• The University of Maryland, Baltimore OAIC conducts mechanistic and outcome-based research in exercise rehabilitation and provides research training in gerontology and geriatrics to improve the lifestyle and functional independence of older Americans with disabilities. The center emphasizes exercise rehabilitation based on preliminary findings that exercise can improve the devastating health consequences and functional declines associated with stroke, hip fracture, and peripheral arterial occlusive disease—chronic conditions that often decrease functionality and independence in the elderly. Preliminary studies show that specific exercises such as treadmill exercise training improves lower body strength and increases fitness reserves among gait-impaired stroke patients and that an upper body workout improves motor function in the partially paralyzed upper extremities of stroke atients who have completed conventional rehabilitation and are 1-5 years beyond the incident stroke. Evidence of improved brain function accompanying task-specific exercise provides further support to the observation that recovery not only is enhanced through exercise but also continues months and years after the stroke. Thus, task-oriented exercise programs that improve upper and lower body functional capabilities and quality of life might allow these patients to remain at home and function independently, maintaining their lifestyle, reducing caregiver burden, and lowering their utilization of health care resources.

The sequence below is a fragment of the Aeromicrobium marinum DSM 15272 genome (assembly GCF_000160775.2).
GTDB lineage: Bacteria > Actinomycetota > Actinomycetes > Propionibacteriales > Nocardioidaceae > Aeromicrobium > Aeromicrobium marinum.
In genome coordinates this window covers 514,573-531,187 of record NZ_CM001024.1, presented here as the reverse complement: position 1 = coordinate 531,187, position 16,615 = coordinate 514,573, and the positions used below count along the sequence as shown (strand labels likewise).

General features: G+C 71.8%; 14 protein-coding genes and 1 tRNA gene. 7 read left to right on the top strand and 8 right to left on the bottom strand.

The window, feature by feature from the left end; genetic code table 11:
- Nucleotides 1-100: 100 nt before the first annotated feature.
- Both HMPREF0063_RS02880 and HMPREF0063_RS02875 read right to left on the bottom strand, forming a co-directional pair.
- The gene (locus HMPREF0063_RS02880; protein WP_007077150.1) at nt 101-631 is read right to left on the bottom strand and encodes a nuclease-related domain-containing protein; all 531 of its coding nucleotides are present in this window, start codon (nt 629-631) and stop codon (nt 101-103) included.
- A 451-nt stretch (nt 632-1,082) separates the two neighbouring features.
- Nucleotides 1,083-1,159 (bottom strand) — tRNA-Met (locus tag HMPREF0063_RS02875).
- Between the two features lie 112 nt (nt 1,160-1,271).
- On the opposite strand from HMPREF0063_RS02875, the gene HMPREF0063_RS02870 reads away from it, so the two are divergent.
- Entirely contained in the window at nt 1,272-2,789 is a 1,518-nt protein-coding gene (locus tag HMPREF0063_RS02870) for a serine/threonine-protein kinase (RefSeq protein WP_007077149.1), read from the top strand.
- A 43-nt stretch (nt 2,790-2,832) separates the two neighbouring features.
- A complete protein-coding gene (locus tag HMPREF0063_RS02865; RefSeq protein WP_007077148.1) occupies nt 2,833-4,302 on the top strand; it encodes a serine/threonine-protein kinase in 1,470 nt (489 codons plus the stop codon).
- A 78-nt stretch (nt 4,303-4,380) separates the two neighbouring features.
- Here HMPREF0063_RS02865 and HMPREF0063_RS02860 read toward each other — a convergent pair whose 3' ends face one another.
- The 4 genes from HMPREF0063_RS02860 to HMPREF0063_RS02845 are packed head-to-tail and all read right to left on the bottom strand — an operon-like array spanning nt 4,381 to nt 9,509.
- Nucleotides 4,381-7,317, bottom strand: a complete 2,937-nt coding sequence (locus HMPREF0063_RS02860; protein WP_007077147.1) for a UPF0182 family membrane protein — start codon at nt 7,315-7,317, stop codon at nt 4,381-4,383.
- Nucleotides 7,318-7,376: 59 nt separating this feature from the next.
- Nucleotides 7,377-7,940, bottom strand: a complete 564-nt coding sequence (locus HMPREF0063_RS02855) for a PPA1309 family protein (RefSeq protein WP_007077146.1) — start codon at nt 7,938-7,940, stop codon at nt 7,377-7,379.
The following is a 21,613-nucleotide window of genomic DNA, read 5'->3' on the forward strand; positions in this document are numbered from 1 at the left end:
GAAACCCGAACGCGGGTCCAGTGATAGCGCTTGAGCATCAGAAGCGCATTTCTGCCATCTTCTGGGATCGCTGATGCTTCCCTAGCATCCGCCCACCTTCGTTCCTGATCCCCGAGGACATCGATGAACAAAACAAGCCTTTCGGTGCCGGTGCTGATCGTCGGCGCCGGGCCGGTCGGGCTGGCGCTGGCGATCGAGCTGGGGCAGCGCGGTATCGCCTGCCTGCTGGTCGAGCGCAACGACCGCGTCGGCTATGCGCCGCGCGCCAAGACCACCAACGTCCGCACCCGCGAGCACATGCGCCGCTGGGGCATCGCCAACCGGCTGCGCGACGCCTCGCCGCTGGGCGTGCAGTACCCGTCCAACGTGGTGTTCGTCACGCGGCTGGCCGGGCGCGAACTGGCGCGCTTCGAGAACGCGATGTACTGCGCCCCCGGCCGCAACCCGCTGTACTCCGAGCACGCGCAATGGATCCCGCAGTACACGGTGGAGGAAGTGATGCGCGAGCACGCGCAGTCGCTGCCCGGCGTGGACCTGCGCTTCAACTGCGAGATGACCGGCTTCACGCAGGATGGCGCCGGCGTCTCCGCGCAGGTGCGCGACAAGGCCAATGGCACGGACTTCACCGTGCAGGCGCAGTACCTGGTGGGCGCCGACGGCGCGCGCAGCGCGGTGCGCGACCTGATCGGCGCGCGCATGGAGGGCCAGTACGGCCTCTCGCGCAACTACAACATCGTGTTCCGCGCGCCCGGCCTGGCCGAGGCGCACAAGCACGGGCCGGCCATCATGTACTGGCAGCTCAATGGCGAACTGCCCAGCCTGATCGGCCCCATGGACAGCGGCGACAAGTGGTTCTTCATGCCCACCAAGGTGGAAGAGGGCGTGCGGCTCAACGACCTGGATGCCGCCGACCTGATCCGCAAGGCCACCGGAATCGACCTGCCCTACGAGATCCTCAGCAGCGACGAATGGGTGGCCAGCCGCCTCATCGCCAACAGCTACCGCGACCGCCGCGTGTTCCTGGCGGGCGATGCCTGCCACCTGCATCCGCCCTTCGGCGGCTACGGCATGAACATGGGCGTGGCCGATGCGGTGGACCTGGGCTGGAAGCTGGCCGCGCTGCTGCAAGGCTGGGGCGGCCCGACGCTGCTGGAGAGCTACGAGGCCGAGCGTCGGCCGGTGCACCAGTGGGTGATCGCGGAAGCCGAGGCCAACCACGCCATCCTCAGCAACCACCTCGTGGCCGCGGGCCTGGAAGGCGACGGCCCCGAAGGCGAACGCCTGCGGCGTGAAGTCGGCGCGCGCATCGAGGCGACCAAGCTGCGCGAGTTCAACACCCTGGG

• The University of Texas OAIC research focuses on age-related sarcopenia, a progressive loss of muscle mass that leads to muscle weakness, limited mobility, and increased susceptibility to injury, and the contribution of sarcopenia to loss of independence in older persons. OAIC researchers discovered in an animal model that a specific protein, UNC-45, previously demonstrated to be critical to the proper formation of muscle, acts as a chaperone for muscle proteins known as myosins and helps myosins fold into stable structures that clump together to form thicker filaments that give heart and skeletal muscle its striated appearance. Normally, electrochemical signals cause the myosin filaments to contract, producing, for example, a heartbeat or an arm movement. When myosin proteins are not yet fully stable, a cellular cleanup system, known as the ubiquitin proteasomal system, may mistake them as unstable or malfunctioning and break down the myosin. Further study of the cellular basis of muscle weakness and loss of muscle mass in aging is under way. Researchers affiliated with another study are using a porcine model to clarify the mechanisms by which amino-acid supplementation can regulate muscle protein synthesis with the goal of designing appropriate nutritional support in a variety of clinical settings. The OAIC also supports the Longitudinal Study of Mexican American Elderly Health, a population-based longitudinal study that focuses on predictors of continued physical independence among 3,000 older Mexican Americans living in five southwestern States.